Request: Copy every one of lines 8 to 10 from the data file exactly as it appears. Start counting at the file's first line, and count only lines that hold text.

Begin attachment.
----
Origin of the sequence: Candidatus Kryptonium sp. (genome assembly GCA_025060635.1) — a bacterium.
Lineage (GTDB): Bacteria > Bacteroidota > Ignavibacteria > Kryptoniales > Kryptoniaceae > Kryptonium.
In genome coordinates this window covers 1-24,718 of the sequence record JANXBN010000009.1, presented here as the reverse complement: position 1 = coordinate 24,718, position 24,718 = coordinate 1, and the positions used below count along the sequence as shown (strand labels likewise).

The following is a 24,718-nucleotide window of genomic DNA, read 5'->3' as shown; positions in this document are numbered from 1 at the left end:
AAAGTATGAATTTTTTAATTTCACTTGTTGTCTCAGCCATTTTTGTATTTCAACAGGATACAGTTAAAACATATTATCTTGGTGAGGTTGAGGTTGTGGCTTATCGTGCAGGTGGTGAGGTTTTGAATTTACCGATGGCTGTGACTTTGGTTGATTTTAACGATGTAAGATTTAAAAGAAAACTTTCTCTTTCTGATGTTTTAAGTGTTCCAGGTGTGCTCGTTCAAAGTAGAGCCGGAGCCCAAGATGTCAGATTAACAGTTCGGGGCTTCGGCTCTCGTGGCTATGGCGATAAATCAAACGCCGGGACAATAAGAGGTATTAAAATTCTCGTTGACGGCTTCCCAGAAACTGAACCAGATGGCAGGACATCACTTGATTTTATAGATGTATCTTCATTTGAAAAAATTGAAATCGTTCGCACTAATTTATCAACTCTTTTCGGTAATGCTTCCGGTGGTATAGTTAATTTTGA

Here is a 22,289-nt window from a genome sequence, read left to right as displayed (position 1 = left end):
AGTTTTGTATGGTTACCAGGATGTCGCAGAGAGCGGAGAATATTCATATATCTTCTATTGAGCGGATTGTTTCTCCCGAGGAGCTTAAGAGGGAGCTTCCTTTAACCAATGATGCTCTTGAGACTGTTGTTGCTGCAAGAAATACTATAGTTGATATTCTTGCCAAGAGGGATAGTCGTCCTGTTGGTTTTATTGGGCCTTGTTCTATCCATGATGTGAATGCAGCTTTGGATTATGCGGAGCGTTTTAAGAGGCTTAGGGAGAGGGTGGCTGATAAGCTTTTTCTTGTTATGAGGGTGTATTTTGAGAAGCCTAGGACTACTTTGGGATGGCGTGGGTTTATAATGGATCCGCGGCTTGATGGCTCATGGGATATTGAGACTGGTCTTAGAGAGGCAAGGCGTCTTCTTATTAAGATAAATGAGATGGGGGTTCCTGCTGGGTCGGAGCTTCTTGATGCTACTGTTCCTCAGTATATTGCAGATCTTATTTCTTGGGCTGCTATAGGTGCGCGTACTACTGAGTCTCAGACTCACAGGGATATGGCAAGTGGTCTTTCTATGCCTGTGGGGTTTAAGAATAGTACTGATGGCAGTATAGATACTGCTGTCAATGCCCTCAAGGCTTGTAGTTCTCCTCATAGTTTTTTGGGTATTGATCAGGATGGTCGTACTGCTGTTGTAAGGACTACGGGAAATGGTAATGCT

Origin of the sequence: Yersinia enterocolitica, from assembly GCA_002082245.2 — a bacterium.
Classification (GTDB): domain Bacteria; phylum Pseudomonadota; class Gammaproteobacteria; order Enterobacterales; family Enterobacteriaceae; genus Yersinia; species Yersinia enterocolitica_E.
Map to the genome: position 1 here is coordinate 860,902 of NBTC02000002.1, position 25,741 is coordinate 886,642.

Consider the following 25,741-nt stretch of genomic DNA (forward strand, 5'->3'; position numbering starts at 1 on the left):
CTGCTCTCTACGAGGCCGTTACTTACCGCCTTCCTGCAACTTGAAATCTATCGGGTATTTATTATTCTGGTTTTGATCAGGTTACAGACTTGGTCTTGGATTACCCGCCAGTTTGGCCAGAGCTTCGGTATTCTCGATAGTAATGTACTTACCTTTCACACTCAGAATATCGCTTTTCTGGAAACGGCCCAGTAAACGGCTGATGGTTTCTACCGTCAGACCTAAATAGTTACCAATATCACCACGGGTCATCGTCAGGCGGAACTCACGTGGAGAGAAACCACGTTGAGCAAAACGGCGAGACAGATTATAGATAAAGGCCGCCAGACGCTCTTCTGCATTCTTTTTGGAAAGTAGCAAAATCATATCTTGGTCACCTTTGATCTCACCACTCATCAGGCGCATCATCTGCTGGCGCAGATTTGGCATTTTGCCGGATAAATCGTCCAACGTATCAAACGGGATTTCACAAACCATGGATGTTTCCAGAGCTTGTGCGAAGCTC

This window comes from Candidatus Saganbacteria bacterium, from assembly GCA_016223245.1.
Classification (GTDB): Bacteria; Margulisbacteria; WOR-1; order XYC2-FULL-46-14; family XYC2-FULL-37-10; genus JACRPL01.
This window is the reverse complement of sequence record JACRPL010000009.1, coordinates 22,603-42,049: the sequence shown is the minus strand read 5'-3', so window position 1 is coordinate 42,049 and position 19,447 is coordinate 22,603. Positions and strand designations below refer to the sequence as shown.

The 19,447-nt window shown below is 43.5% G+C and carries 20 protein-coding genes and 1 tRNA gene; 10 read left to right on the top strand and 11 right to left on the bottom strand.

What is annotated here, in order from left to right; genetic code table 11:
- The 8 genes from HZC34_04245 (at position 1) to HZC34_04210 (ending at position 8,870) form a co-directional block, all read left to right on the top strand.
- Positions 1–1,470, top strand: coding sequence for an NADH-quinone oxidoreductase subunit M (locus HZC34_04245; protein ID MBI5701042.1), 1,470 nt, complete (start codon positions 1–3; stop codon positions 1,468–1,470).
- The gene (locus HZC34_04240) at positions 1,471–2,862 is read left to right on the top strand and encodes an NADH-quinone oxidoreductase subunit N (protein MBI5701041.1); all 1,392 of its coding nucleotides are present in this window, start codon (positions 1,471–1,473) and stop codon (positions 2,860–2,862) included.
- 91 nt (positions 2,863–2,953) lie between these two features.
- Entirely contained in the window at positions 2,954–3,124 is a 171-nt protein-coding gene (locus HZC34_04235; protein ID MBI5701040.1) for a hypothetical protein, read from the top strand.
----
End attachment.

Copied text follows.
Origin of the sequence: Yersinia enterocolitica, from assembly GCA_002082245.2 — a bacterium.
Classification (GTDB): domain Bacteria; phylum Pseudomonadota; class Gammaproteobacteria; order Enterobacterales; family Enterobacteriaceae; genus Yersinia; species Yersinia enterocolitica_E.
Map to the genome: position 1 here is coordinate 860,902 of NBTC02000002.1, position 25,741 is coordinate 886,642.